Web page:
The AL east has become quite possibly the most exciting race in baseball as the Yankees, Orioles and Rays fight over first. Not to mention that the strength of the AL wild card race could see the loser's in the east sidelined in October, particularly with the A's sitting half a game a head of the Yankees at the time of writing.


The lakers are set to be the team to watch this season with a starting lineup of Nash, Bryant, Gasol, World Peace, and Howard. The big question is how well the all-stars will be able to work together. The raptors acquisition of Lowry raises interesting questions of what Calderon's role will be, either on the court or in a trade. Only time will tell but ultimately the raptors are in a good position to smooth out their starting five.


1. David Akers kicked a 63 yard field goal which tied the NFL record as it bounced off the crossbar and through. 2. Dwayne Wade said he will be taking it easy during training, but early reports suggest he is well on the road to recovery. 3. Strasburg has been shut down for the Nationals, but with Washington sitting comfortably a top the NL East and continuing to get great performances across the board they appear to be strong playoff contenders. 4. Mike Trout has come out as the easy choice for the top Rookie continuing a dominant year leading the American league in batting average, runs, and stolen bases.

the final round of the bed races as paramedics had to be called to the scene. The evening finished with a choice between attending two events: either the Semi-Formal at the Park Hyatt or the hilarious SMC Improv show followed by a video game night. On the final day of frosh week the cheer-off took place where every group from every “world” had to come up with a cheer that represents them. All groups were able to show their verve but there could only be one winner, and that was Kirbageddon. Also, the coveted Frosh Trophy was awarded to Bowser Bros from Mario World based on their performance in all of the activities during Frosh Week. Afterwards, St. Mikes displayed its school spirit in the University of Toronto parade. It's safe to say that we out-cheered every college! The week concluded with the UTSU concert that featured famous artists such as Kardinal Official. A huge shout out to all of the coordinators, marshals, spirit squad members, and frosh leaders for their time and effort that made the 2012 St. Mike's Frosh Week a truly enjoyable experience.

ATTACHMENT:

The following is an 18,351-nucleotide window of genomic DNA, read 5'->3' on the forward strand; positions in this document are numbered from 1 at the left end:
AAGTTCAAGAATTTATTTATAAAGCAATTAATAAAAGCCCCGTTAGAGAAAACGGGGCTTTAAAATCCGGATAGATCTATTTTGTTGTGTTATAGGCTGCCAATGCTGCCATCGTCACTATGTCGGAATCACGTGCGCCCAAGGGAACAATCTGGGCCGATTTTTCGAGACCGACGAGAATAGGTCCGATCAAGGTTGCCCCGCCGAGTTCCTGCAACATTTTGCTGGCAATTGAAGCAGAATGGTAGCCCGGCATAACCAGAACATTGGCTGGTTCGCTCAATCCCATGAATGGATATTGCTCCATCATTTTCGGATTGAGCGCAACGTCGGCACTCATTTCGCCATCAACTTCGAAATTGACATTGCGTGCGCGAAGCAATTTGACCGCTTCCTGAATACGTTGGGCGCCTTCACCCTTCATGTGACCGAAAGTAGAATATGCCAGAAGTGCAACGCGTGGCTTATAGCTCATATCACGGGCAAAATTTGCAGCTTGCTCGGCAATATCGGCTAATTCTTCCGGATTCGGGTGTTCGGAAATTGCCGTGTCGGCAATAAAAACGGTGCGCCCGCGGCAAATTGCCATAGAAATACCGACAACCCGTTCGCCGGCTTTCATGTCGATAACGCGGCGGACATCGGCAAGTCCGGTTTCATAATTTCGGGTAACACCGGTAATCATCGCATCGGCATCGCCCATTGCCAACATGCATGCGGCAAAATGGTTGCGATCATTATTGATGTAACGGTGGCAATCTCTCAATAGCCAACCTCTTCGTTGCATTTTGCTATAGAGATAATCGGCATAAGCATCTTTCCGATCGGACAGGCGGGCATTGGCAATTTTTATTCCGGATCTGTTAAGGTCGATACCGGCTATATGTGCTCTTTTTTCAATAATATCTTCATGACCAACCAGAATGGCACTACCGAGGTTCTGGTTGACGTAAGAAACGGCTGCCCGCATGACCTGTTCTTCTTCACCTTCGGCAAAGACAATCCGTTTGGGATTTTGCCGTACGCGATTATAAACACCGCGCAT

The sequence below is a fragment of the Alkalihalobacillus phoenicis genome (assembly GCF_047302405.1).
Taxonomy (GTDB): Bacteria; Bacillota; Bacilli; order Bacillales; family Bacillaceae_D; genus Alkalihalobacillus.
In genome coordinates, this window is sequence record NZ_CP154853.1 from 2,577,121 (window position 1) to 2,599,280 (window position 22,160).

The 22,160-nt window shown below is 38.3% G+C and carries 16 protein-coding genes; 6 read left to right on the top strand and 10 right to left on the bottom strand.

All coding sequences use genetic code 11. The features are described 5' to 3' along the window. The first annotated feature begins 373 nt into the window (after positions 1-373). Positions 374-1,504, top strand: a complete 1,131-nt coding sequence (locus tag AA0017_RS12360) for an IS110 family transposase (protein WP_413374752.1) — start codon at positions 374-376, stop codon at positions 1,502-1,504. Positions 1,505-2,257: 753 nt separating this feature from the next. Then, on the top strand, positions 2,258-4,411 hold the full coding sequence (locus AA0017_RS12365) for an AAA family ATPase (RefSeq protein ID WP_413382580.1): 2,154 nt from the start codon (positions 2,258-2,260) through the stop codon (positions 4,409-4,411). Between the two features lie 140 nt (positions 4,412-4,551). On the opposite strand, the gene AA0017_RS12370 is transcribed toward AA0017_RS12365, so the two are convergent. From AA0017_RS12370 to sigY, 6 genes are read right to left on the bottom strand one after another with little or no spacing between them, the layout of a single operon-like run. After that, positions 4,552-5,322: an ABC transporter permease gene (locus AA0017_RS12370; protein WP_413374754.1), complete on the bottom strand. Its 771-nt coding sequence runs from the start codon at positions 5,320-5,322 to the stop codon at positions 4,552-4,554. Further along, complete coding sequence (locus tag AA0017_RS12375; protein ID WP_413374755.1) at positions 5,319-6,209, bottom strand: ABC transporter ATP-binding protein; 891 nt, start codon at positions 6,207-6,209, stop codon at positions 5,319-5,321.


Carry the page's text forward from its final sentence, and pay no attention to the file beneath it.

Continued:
Introducing THE MIKE 8

Frosh of SMC


Alekzia Hosein | Production Manager Anya Zaporozhchenko | Frosh Contributor Photos: Micah Gold-Utting and Cam Anderson

diary of a frosh Day 1, 6 AM:

On subway headed to Bay Station, I contemplate all the potential the first day of frosh has. I try my best to remember the first day of high school, but my memory fails me. Then again, looking to high school experiences for guidance is completely worthless – after all, college is a chance to start new.

7 AM: The exterior of Brennan Hall vaguely resembles a

boot camp. Confused students stand in a single file line, clutching their sleeping bags or looking at their phones, while the spirit squad runs around shouting absurd cheers into megaphones. Already, I am confused by two things: the bit about being led by “Jesus, Jesus, Jesus” in one of the cheers, and the amount of energy the spirit squad somehow has at 8 am. It’s raining and we are being brought inside and sorted into teams.

3 PM: Mario Kart box races in the rain. No one fell on their face. I had a camera ready.

4 PM: My team leaders say that we are lip syncing to a song